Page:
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Case study 5

Take home message:
Loss of depth perception does not prevent you obtaining a taxi license, bus license or pilots license. Asymmetry of the socket and eye-lids can often be improved with oculo-plastic surgery.

Glossary of terms:
Meningioma : A brain tumor (usually benign) that arises from the arachnoidal cap cells of the meninges and
represents about 15% of all primary brain tumors.
Ophthalmologist : Eye surgeon
Monocular vision : Vision through only one eye
Upper lid sulcus : The hollow area under the eyebrow.
Upper lid ptosis : A drooping upper eye-lid.
Cosmesis : Refers to the correction of a disfiguring defect.

Background:
George Smith (Not his real name) is 74 years old and has worn an artificial eye since he was 17. At the time he experienced no regret over the loss of his eye; so much as relief through knowing that he had survived a meningioma which involved the optic nerve. His monocular vision was a nuisance in the early days due to the loss of depth perception which caused him to give up tennis, be turned down for compulsory military service and cause him problems when trying to park his car. George’s depth perception eventually improved and he went on work as an able administrator for insurance companies and local bodies in various towns and cities around New Zealand. George once wanted to be a bus driver but believed that his monocular vision would prevent him becoming one.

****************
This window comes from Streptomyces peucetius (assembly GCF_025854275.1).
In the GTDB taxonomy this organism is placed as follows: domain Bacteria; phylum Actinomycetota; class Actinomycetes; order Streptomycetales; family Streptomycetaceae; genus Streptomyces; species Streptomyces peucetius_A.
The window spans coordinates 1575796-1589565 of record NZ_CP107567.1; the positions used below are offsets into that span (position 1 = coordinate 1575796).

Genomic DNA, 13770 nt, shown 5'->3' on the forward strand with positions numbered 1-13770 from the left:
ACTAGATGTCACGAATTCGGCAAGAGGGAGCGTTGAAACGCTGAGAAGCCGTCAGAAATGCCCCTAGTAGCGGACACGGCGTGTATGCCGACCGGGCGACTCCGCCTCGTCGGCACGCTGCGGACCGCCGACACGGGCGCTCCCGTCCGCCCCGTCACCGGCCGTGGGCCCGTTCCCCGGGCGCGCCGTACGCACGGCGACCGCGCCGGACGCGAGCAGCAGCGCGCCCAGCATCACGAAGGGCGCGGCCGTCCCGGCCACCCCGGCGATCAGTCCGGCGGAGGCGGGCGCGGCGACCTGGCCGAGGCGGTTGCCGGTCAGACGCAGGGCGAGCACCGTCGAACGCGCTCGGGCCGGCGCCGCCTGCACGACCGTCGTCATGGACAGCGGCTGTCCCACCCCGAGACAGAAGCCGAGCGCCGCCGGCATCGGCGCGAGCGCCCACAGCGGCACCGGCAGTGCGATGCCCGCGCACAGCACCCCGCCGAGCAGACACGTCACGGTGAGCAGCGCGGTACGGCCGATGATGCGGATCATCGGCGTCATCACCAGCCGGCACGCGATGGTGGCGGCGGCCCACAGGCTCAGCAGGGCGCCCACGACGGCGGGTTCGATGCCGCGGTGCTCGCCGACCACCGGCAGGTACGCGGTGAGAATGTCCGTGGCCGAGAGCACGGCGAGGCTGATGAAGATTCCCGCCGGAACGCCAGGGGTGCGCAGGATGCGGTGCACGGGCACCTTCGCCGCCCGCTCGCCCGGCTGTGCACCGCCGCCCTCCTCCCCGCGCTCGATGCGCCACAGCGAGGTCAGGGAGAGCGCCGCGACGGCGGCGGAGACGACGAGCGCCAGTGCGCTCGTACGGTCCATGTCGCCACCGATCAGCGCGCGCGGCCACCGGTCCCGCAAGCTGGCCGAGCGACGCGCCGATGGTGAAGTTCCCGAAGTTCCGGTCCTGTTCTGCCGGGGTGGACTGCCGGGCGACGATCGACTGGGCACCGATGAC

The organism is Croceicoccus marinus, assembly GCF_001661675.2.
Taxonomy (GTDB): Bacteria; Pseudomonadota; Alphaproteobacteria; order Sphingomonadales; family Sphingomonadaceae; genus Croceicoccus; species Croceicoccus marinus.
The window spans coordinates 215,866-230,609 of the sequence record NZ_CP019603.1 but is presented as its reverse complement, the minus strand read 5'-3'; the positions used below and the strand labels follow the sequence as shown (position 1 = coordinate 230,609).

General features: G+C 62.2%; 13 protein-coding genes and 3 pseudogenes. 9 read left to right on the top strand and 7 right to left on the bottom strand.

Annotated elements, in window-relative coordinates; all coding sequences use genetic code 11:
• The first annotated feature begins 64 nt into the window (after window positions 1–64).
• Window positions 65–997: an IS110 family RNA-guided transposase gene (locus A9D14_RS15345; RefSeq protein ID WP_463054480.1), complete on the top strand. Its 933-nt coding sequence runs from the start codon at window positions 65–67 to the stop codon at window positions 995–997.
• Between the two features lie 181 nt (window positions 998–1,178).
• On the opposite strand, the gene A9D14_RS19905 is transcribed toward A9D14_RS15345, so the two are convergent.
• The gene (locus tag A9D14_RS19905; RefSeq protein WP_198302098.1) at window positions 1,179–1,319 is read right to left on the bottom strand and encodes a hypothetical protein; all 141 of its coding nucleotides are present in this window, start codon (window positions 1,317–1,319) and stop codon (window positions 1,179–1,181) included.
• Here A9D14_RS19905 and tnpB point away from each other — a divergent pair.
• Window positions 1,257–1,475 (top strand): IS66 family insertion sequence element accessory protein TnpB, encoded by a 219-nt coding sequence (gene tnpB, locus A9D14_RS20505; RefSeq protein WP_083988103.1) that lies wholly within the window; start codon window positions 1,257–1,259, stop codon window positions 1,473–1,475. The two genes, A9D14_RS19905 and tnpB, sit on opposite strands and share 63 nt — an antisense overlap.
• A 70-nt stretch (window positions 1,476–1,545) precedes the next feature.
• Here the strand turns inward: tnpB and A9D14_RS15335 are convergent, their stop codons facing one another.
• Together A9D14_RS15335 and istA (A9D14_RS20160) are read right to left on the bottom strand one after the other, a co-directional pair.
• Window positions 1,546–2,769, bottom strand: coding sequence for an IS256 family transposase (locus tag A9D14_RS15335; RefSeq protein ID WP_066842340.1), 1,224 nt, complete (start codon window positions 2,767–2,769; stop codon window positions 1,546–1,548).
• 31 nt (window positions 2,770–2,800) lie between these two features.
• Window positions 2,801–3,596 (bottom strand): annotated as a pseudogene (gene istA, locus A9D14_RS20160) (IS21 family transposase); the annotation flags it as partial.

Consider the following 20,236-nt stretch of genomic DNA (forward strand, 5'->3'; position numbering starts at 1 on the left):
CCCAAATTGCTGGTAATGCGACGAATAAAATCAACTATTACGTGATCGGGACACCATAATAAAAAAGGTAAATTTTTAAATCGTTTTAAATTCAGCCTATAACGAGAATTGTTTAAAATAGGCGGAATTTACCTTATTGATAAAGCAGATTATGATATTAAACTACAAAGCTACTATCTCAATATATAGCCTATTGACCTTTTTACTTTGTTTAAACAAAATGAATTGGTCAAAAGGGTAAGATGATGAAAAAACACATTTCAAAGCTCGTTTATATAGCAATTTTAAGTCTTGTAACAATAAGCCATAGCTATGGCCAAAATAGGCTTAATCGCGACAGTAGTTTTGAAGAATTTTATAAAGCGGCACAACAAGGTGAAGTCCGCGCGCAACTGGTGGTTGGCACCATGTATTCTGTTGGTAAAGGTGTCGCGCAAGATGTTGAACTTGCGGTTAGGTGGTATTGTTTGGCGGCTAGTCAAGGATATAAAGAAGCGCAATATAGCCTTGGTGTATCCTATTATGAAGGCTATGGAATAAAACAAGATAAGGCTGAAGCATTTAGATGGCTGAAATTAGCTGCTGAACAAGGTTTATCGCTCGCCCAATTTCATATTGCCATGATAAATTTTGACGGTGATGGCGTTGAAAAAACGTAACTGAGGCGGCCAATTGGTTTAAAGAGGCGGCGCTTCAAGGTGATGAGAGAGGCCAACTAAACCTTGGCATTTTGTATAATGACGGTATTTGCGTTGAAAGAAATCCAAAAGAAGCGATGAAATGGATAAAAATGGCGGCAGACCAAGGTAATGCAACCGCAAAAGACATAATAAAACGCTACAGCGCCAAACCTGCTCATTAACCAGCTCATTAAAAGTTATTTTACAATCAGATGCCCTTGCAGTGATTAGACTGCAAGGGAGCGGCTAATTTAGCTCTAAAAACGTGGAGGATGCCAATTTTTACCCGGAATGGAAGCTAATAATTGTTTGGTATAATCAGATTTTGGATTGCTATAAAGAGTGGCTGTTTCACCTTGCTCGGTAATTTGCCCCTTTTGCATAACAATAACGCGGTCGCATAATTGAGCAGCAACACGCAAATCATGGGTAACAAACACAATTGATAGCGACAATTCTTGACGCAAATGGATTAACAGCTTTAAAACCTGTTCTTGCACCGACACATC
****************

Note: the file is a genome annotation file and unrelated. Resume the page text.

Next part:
This is incorrect – anyone with monocular vision can drive any vehicle provided their remaining eye has normal vision as certified by an optometrist or ophthalmologist.
Further advice is available from the NZ Transport Agency, Ph 0800 822422 x 8089.
A pilots license is also obtainable on a case by case basis.
For further advice contact the Civil Aviation Authority, Ph (04) 560 9657.

Looking back on his full and rich life (he is married with two boys, 6 grandchildren and 5 great grandchildren), George has few regrets about his lost eye because his depth perception eventually improved. He says there is nothing he would have done differently if he had lived his life with two eyes. Even in retirement George is busy with his woodworking hobbies and singing in choral groups and the church choir.

Review of existing prosthesis:
George presented for a review of his artificial eye in November 2008. His existing prosthesis was 25 years old, discoloured and sat too low in the socket. George took the eye out every night to rest the socket and to reduce the chronic discharge he experienced. His socket was healthy but the orbital tissues had atrophied causing a deep upper lid sulcus and upper lid ptosis.

Treatment:
George’s replacement prosthesis (see photo) was made larger and more conical in shape than the previous one. This dramatically improved the cosmesis. It also provided a platform from which his volume deficient socket can be assessed and possibly corrected by surgery. For this, he was referred to his eye surgeon. George was advised to leave the prosthetic eye in place overnight and to only take it out once a month for cleaning. The discharging socket will be monitored and he will contact Keith Pine again after any socket surgery has been carried out – or if he has any problems prior. On-going care will include annual checks of the prosthesis and repolishing. The cost of George’s treatment was fully subsidised by the Ministry of Health.

Best wishes George, and may your arias ring out boldly for many years to come.

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